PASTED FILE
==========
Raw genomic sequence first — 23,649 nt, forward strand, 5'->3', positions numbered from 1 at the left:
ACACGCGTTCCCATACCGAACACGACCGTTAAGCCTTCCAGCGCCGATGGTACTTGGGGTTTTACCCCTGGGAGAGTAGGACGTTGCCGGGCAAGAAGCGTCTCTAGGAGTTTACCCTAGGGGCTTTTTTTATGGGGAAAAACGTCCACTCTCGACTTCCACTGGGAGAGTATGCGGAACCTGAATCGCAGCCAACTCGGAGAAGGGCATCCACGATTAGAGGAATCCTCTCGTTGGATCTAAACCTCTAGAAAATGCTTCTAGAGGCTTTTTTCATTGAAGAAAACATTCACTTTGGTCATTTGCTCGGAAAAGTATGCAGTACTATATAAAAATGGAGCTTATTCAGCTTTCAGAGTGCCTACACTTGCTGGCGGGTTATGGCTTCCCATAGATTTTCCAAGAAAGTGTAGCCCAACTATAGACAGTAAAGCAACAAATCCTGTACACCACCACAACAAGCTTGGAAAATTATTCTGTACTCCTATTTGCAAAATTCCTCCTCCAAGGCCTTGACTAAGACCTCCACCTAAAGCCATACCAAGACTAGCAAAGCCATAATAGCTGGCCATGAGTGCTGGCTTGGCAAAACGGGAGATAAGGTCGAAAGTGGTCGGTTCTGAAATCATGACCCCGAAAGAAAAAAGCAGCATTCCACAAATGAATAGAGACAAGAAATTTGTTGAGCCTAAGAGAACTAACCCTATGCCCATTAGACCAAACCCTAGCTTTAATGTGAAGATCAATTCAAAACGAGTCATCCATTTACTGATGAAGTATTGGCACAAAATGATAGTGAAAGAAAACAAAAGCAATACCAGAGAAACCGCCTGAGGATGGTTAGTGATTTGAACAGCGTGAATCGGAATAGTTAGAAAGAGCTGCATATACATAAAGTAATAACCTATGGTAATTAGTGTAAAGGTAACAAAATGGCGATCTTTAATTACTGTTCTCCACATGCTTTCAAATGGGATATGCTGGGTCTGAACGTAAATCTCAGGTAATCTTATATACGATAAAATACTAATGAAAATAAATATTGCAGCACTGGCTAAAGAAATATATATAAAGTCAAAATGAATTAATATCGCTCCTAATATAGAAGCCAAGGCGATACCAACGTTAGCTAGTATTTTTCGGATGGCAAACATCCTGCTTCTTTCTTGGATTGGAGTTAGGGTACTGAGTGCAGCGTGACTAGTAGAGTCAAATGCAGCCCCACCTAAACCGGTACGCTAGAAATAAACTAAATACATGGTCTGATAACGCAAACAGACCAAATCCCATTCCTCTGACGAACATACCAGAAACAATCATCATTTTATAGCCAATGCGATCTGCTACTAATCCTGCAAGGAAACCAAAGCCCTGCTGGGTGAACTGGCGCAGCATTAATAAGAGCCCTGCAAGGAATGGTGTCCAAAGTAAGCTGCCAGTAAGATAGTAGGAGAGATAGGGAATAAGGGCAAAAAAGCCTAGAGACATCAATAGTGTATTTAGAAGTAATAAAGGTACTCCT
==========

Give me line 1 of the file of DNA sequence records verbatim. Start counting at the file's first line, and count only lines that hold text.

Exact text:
Raw genomic sequence first — 23,649 nt, forward strand, 5'->3', positions numbered from 1 at the left: